Aleš Kristančič and the Movia Estate in Goriška Brda

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Aleš Kristančič’s Movia Estate in Goriška Brda – which itself lies in western Slovenia and northeastern Italy – offers a range of award-winning wines, including from autochthonous varieties such as Rebula.

Aleš Kristančič – described by Wine Spectator as the “wild and crazy guy of Slovenian wine” – is Slovenia’s best well-known and most talked about winemaker. His Movia estate in Goriška Brda – in western Slovenia (ZGP Brda) and northeastern Italy (DOC Collio) – has been owned by the Kristančič family since 1820.

A 2009 Wine Spectator article, entitled ‘The Magician of Movia’, describes how:

“When Communists led by Josip Broz Tito took power in Yugoslavia after World War II, Movia was the only winery in Slovenia that remained privately owned, thanks to Kristančič’s grandfather Anton, a commandant in Tito’s partisan resistance against the Fascists during the war. But Tito required that Movia be the official winery of the state, meaning that it could only sell to the government, and not under the Movia label but as Kristančič wine. (The government sold some of the wine but kept most of it.

According to Kristančič, Tito, a notorious hedonist, kept some 40,000 bottles for himself.) “My grandfather said that the most important thing was to carry on the tradition,” Kristančič says. It wasn’t until 1988, as the Yugoslav government became more open prior to its dissolution, that the Movia brand returned.”

Today, the Movia Estate – which has existed since 1700 – offers a range of award-winning wines, from both autochthonous and international varieties. Vila Marija Belo, for instance, is a blend of 30% Sivi Pinot, 30% Sauvignon and 40% Rebula, made from grapes grown on young vines (with an average age of 25), following by an eight month maturation process, during which:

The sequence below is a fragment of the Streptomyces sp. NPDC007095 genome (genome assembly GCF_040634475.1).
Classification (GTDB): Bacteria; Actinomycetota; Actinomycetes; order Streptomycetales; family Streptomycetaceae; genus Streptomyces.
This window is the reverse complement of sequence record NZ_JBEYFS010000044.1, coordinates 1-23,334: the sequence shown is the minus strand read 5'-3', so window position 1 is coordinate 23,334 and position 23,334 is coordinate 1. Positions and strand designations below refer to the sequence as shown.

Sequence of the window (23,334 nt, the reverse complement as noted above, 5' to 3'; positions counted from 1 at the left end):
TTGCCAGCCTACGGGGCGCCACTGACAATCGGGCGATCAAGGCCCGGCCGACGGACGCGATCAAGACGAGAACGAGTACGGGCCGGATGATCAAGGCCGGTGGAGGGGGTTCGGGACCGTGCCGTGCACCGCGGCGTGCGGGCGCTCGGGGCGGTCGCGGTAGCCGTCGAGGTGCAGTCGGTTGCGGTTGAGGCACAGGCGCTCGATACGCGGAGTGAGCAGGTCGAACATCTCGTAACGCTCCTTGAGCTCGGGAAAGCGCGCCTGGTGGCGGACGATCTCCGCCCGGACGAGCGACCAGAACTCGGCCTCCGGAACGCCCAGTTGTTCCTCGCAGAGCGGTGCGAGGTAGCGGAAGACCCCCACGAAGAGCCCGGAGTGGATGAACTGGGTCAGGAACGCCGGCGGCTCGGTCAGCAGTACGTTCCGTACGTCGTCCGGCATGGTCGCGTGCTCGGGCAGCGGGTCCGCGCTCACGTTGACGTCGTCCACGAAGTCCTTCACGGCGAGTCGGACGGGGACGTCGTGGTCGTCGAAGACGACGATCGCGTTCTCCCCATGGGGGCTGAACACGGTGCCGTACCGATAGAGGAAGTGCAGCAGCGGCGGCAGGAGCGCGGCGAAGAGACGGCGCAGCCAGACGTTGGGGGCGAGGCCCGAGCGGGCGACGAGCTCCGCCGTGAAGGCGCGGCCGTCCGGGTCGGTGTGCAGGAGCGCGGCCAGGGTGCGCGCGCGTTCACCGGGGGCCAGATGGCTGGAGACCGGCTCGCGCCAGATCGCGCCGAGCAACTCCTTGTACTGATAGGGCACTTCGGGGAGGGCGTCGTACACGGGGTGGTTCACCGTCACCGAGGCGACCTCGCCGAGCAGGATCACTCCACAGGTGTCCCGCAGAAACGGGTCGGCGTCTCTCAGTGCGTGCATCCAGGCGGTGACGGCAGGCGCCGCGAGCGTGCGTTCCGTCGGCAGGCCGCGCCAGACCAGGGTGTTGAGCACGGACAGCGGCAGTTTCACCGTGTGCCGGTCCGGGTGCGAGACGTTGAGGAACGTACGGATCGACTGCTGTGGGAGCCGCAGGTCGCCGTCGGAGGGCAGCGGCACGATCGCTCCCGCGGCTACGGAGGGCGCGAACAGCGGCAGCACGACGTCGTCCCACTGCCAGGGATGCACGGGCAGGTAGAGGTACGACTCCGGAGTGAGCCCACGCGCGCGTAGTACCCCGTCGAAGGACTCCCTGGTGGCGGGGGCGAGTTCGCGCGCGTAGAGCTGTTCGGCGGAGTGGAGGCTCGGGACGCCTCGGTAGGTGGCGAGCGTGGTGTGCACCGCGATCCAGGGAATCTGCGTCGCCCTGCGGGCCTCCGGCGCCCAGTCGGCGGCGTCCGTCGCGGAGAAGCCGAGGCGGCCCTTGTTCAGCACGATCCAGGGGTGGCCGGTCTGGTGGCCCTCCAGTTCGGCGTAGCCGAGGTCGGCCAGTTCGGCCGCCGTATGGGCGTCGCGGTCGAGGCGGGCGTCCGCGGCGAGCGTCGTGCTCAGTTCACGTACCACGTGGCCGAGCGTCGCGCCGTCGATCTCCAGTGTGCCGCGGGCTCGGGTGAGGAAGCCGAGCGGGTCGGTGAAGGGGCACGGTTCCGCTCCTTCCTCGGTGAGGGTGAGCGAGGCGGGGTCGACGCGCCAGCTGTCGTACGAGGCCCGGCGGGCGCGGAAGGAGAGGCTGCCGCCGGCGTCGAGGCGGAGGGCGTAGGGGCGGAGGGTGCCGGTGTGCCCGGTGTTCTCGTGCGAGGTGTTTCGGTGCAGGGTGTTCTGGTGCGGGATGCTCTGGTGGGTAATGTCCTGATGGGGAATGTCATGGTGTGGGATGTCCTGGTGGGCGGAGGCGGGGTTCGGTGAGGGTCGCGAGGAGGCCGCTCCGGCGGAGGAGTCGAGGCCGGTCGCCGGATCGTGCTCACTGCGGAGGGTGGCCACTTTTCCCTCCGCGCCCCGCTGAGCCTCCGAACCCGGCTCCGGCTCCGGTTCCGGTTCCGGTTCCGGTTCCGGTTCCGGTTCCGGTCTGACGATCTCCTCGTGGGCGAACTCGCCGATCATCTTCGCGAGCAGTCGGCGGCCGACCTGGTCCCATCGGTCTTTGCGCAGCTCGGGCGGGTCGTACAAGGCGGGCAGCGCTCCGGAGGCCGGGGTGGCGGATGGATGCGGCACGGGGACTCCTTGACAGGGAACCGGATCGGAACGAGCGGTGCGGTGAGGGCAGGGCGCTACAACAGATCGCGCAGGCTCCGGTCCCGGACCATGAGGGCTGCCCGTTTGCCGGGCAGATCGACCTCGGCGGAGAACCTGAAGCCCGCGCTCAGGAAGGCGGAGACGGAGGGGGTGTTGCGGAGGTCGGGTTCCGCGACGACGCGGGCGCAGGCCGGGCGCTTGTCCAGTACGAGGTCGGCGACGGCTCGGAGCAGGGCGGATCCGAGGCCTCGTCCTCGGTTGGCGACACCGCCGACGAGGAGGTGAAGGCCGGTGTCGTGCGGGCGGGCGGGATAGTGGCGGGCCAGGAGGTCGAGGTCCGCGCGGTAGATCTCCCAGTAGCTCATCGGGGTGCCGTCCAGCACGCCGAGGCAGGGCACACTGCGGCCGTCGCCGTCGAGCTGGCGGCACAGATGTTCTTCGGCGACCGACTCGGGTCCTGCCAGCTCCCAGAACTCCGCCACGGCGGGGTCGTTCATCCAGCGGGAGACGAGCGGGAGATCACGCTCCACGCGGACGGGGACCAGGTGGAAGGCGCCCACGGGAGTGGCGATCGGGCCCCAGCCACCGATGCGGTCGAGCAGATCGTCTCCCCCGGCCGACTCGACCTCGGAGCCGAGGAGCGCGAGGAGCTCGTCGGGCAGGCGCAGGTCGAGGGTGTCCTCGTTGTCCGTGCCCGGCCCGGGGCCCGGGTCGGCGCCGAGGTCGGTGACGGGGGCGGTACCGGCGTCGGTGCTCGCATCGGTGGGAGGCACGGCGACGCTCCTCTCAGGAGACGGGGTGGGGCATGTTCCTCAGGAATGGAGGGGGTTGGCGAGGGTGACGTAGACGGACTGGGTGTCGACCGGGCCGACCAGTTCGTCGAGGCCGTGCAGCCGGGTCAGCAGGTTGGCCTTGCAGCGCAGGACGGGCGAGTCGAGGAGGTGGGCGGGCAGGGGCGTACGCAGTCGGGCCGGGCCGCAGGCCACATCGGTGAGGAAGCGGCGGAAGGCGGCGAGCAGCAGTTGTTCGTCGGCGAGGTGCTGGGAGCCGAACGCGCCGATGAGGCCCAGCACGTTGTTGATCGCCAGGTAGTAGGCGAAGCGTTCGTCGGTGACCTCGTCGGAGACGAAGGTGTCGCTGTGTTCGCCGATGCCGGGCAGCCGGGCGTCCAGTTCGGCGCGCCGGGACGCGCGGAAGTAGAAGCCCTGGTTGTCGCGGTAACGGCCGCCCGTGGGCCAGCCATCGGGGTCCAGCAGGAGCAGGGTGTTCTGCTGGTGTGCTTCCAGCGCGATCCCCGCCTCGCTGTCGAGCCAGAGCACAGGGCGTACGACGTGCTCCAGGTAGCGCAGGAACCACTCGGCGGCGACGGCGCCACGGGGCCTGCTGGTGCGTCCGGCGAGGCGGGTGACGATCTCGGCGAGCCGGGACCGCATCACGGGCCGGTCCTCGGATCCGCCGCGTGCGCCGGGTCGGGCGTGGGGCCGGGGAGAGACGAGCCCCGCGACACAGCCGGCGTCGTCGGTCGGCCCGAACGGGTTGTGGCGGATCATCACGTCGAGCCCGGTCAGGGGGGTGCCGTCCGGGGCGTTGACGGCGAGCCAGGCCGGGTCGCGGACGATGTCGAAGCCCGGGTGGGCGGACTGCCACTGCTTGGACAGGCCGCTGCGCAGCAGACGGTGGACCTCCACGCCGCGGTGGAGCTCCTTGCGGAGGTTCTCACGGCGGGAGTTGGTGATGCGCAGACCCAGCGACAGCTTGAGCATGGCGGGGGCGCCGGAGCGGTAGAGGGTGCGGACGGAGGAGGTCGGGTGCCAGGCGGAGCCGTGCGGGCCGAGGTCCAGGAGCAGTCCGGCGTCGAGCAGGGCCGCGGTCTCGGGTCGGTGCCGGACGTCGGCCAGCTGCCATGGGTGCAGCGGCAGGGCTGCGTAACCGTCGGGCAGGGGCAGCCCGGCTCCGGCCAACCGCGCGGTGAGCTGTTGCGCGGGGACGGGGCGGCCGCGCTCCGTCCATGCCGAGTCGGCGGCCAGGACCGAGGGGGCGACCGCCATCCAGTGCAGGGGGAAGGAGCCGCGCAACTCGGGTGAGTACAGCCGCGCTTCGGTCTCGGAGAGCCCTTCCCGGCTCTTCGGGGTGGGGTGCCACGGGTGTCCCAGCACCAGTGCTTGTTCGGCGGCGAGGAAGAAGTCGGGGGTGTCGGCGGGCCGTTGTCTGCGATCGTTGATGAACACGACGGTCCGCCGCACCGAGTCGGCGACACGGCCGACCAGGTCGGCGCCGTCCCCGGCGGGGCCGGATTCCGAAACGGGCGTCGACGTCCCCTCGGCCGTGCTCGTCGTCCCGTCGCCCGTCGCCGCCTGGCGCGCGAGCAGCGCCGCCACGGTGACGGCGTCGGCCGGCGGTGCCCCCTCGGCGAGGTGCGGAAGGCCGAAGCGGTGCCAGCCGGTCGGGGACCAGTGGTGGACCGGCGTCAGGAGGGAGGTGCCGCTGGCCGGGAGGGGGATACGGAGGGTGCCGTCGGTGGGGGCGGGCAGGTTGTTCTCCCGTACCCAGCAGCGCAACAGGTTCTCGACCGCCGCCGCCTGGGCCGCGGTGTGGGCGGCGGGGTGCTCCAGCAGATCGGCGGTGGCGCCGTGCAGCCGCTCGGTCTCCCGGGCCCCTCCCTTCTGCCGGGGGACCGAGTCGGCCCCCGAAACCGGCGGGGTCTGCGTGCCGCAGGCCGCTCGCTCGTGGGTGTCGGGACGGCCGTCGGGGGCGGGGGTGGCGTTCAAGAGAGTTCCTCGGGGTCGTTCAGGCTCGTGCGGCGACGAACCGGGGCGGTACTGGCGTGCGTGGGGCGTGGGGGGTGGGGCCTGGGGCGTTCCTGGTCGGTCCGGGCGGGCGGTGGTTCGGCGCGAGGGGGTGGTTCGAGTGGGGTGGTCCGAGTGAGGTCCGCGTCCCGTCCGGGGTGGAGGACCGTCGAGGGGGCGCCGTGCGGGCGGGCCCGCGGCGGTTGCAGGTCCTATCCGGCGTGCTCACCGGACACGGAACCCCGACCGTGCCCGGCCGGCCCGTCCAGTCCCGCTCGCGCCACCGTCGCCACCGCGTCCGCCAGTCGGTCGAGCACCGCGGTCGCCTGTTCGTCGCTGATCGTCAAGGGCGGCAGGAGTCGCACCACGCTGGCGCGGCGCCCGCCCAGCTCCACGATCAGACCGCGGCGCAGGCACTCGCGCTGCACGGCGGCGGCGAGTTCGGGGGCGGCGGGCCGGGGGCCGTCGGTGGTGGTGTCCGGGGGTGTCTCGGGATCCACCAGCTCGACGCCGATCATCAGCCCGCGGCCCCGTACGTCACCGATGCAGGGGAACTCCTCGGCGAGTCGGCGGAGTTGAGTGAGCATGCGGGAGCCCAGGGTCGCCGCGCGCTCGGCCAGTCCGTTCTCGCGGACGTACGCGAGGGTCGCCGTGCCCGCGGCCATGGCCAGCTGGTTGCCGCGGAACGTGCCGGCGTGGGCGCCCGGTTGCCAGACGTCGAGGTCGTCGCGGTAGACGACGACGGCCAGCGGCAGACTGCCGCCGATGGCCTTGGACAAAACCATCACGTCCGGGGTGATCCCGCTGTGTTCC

“the wines are left on the lees, stimulating not only regular alcoholic fermentation but also biological deacidification, a process whereby sharp acids (usually malic acids) are transformed into softer, smoother lactic acids. This leads to a certain loss of aroma, particularly the simpler aromas, but is offset by developing greater body and in part more complex aromas.

The name ‘Rebula’ (or ‘Ribolla’ in Italy from the word ‘ribollire’, which means to ‘re-boil’) derives from the fact that the Bora wind would cool the cellars sufficiently to stall fermentation; only for the process to be ‘re-boiled’ once Spring arrived. It has been cultivated in this part of Slovenia since at least the 13th century, giving wines that a light bodied, with pronounced acidity, floral and aromatic aromas, with peach and citrus notes.

The 14th century Italian poet, Giovanni Boccaccio, described over indulgence in Ribolla as a sin of gluttony; a fitting reason if ever one was needed to sample Aleš Kristančič’s Rebula from the Movia Estate.

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